Waiting for the Wave: The Reform Party and the Conservative Movement

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McGill-Queen's Press - MQUP, May 1, 2009 - Political Science - 272 pages
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In Waiting for the Wave, Tom Flanagan studies the rapid rise of the Reform Party and presents some fascinating insights into the party and its leaders. He corrects two popular misconceptions about Preston Manning: that his political philosophy is directly derived from his religious convictions, and that he is an extreme right-wing conservative. Flanagan examines Manning's strategy of populism (listening to "the common sense of the common people") and illustrates how he used this strategy to "catch waves" of popular discontent to boost support for his party. Having held various positions within the party, Flanagan is able to portray its inner workings, revealing some of the personal ideologies of party members and showing how these conflicted with Manning's strategy of populism.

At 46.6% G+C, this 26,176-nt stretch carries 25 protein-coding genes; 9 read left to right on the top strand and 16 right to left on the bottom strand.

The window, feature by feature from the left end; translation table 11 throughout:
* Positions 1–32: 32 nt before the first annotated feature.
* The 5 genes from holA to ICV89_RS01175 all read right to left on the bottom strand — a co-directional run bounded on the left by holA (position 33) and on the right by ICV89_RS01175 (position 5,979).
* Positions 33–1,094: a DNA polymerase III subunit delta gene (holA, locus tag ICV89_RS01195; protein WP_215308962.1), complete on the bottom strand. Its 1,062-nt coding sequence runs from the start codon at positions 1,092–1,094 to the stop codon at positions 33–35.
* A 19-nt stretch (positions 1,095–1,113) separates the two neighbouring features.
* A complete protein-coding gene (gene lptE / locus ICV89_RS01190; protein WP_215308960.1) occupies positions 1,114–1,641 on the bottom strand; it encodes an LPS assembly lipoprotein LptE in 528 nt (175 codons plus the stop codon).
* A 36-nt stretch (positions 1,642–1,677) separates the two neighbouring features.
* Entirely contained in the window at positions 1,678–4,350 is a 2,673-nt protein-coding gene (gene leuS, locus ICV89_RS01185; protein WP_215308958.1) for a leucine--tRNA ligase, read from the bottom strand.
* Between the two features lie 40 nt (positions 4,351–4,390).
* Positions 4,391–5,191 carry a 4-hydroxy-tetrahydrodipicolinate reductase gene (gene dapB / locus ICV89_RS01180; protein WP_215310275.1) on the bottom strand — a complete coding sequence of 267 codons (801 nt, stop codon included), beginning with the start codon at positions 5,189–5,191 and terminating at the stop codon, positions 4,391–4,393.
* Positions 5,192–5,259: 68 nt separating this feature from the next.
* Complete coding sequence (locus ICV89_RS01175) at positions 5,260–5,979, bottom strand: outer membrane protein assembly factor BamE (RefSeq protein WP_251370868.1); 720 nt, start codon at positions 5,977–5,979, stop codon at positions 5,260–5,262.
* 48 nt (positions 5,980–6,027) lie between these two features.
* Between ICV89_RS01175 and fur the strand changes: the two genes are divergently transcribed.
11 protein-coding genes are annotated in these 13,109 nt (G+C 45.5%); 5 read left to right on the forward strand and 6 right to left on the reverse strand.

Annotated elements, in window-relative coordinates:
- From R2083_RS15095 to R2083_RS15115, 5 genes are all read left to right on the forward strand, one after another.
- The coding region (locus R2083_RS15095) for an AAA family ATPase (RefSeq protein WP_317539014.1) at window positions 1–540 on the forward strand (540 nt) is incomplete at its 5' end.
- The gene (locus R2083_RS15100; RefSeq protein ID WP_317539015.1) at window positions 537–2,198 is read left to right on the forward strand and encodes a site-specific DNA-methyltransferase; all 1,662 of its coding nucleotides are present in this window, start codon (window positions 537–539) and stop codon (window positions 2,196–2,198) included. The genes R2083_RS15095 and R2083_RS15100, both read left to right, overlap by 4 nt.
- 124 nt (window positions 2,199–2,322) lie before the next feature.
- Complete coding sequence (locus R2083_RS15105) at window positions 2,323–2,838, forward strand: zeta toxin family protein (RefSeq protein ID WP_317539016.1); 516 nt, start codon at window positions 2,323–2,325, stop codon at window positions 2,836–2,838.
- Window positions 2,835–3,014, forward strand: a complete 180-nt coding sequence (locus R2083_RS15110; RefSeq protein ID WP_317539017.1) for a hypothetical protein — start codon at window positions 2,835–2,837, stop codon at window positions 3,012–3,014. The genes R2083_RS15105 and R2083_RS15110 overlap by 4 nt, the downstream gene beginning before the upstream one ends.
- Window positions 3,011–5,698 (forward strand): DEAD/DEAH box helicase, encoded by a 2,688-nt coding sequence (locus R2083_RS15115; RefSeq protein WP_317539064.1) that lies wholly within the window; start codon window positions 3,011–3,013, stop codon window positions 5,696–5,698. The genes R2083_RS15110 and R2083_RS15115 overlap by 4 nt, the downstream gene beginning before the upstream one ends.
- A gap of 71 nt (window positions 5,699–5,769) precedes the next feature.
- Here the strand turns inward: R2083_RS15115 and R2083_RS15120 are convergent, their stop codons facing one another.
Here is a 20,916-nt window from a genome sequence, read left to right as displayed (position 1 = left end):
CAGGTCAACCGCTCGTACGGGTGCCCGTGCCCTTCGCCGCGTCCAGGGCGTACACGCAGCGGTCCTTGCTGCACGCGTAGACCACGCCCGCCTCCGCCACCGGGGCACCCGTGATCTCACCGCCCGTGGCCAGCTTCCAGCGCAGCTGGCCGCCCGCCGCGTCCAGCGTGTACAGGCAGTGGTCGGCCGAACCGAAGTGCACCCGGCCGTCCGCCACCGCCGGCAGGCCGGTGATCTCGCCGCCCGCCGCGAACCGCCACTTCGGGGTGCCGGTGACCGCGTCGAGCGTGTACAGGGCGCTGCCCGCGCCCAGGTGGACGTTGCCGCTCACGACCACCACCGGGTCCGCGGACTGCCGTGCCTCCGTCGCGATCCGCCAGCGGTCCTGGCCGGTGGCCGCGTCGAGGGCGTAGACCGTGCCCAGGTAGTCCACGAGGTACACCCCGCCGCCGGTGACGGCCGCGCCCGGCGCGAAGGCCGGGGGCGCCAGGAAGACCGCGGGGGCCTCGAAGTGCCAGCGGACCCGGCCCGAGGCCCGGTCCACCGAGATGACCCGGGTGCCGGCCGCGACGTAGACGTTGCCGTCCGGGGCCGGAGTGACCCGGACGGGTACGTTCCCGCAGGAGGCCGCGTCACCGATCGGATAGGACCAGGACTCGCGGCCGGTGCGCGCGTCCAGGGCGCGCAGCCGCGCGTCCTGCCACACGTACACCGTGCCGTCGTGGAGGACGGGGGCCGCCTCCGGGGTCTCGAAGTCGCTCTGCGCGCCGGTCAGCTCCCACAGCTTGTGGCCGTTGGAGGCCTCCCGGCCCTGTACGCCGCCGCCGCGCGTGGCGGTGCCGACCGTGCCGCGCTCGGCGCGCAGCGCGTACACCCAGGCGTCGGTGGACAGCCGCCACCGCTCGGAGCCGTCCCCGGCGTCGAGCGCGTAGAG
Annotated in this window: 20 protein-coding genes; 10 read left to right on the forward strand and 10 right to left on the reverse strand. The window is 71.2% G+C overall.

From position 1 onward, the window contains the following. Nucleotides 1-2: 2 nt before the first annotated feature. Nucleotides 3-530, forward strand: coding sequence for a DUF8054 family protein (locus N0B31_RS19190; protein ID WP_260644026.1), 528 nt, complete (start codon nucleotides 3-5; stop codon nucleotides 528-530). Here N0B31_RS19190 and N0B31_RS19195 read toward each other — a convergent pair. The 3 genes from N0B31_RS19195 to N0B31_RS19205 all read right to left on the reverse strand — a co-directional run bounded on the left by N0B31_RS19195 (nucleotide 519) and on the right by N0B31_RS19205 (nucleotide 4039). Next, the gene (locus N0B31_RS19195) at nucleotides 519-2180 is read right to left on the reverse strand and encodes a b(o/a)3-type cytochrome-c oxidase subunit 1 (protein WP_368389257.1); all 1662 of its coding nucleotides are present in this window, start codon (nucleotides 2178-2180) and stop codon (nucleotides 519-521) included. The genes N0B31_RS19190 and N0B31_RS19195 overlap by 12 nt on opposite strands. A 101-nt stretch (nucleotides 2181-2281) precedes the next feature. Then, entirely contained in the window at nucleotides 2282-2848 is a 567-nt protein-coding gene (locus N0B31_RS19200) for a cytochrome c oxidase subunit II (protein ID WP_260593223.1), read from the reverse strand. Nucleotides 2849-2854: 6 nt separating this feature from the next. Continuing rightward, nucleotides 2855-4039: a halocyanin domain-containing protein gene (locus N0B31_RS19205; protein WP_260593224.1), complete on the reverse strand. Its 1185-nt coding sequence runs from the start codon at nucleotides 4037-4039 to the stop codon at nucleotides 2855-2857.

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Contents

Preface to the Second Edition
Preface to the First Edition
Introduction
1The Real Manning
2The Common Sense of the Common People
3Strategy
4Positioning the Party
5Going National
The 1993 Election
15
9Countdown to Victory?
38
10Postscript
62
11Update 2009
69
AppendixModels of Party Competition
81
Notes
91
Selected Bibliography
2003
Index
2007

6The Referendum Campaign
7Intermission

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About the author (2009)

Tom Flanagan is professor of political science at the University of Calgary.

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